In fact, when we revert to the law, even to say we must keep the ten commandments, we insult the work of Christ that gives us the completeness of righteousness by faith. Instead, we glory in Christ Jesus by living in the Spirit.
          While Paul has much more to say in this chapter about how the mature should think, this contrast between the legalizers who wanted to return the church to law-based thinking and action, and the true church that worships by the Holy Spirit and glories in Jesus Christ, is enough to encourage us greatly.
          I am very thankful for the way God has been emphasizing to me that there is one kind of religious life we can live in the sark, or the flesh, and another relational life that we live in the Spirit. Knowing that the only worshipers God seeks are those who worship in spirit and in truth, who are identified as those who worship in the Spirit and glory in our Lord Jesus Christ, invites us once again to set our minds on the things of the Spirit.
“Worship the LORD in the splendor of holiness;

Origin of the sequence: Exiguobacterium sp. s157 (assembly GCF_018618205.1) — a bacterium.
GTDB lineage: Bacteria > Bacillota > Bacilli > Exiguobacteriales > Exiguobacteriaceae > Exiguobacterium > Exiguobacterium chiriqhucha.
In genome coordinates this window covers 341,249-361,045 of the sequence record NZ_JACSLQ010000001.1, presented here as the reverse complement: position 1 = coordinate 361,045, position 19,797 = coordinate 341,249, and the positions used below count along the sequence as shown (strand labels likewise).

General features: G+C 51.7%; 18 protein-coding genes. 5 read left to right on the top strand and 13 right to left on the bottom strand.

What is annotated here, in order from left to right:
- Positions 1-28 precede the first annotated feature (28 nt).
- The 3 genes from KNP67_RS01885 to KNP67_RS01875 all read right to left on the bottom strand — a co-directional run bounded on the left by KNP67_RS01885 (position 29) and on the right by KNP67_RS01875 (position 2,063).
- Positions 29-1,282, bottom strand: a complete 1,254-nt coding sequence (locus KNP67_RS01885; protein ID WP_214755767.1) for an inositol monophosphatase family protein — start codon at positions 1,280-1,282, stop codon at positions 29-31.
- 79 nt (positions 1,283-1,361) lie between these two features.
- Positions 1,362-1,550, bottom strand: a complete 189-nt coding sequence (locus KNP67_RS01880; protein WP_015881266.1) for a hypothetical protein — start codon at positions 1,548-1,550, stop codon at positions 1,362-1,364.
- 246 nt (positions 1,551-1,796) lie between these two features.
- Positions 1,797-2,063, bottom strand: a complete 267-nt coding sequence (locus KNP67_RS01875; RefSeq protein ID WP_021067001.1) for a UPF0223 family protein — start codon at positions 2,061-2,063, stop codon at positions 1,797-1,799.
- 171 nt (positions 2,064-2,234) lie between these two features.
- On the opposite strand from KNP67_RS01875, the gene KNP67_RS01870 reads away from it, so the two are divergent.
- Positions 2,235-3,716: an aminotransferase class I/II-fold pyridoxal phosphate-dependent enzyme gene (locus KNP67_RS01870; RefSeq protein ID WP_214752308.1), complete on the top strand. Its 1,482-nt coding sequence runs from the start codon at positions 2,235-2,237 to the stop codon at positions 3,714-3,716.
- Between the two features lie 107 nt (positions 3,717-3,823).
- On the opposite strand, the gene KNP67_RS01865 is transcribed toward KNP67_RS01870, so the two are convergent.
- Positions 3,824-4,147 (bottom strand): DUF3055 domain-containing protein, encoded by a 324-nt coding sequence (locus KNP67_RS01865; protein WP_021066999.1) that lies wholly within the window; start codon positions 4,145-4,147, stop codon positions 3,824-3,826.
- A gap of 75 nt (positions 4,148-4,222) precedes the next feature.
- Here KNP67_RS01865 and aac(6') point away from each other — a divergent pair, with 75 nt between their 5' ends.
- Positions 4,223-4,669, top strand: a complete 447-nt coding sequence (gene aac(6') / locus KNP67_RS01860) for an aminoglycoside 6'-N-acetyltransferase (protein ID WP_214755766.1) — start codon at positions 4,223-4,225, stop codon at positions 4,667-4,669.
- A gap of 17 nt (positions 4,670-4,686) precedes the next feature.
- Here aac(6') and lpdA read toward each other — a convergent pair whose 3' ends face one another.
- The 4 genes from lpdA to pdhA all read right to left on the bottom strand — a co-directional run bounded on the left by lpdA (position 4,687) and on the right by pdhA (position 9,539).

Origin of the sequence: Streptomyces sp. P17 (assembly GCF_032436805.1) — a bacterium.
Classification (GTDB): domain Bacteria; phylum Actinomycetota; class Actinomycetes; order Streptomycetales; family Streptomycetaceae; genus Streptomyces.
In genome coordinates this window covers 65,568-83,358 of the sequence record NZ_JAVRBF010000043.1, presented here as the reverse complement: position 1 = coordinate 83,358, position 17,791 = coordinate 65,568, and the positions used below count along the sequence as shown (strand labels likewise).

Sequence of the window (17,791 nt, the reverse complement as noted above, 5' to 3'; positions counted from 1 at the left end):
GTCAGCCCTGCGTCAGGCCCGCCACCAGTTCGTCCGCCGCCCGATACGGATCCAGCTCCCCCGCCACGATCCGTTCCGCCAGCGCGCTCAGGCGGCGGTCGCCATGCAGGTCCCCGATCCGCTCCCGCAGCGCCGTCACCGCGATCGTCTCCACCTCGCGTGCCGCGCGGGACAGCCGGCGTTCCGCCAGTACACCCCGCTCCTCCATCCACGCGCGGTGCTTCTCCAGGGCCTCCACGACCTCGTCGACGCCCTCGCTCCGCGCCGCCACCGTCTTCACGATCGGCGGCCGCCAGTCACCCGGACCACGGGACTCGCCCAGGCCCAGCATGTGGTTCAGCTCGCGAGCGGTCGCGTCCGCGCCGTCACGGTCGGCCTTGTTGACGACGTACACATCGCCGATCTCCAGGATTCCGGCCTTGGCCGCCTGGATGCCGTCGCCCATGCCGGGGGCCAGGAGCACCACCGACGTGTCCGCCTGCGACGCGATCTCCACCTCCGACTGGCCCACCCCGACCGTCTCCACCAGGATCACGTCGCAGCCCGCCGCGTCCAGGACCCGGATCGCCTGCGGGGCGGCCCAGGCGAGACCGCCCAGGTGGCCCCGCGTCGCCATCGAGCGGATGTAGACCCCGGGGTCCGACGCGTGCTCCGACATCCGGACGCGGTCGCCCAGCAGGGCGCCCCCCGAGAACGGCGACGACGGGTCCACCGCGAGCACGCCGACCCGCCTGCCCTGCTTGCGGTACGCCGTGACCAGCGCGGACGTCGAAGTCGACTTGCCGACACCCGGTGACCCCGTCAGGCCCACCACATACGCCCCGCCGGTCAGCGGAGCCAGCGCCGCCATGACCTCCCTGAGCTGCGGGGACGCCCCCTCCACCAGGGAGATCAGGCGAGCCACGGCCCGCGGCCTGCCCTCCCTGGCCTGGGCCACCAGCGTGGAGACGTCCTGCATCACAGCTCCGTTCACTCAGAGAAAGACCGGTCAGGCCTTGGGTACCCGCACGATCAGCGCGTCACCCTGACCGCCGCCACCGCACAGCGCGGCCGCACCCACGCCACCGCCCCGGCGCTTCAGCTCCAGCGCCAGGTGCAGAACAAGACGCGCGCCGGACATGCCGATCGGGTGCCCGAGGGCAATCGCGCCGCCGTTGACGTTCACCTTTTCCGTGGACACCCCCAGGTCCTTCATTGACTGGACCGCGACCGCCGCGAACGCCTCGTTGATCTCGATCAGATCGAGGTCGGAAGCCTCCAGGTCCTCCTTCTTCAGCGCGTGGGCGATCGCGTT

tremble before him, all the earth!”[20]

© 2015 Monte Vigh ~ Box 517, Merritt, BC, V1K 1B8 ~
Unless otherwise noted, Scriptures are from the English Standard Version (The Holy Bible, English Standard Version Copyright © 2001 by Crossway Bibles, a division of Good News Publishers.)

[1] Philippians 3:15
[2] Philippians 3:15
[3] I John 1:3-4
[4] Romans 8:5-6
[5] I am speaking of my experience with churches, not a detailed analysis of all churches.
[6] Philippians 2:5
[7] Philippians 3:1
[8] Romans 8:28
[9] Philippians 3:2
[10] Philippians 3:3
[11] Galatians 3:23-29
[12] Colossians 1:27
[13] John 4
[14] John 4:21-24
[15] John 4:21
[16] Ephesians 2:11-22 shows how both Jews and Gentiles are brought together into the one new man that is the church. This would have included all Samaritan believers as well.
[17] Ephesians 3:1-13 describes Paul’s connection to the mystery of the gospel which no one would have known apart from God revealing it.
[18] John 14:6
[19] Romans 8:14
[20] Psalm 96:9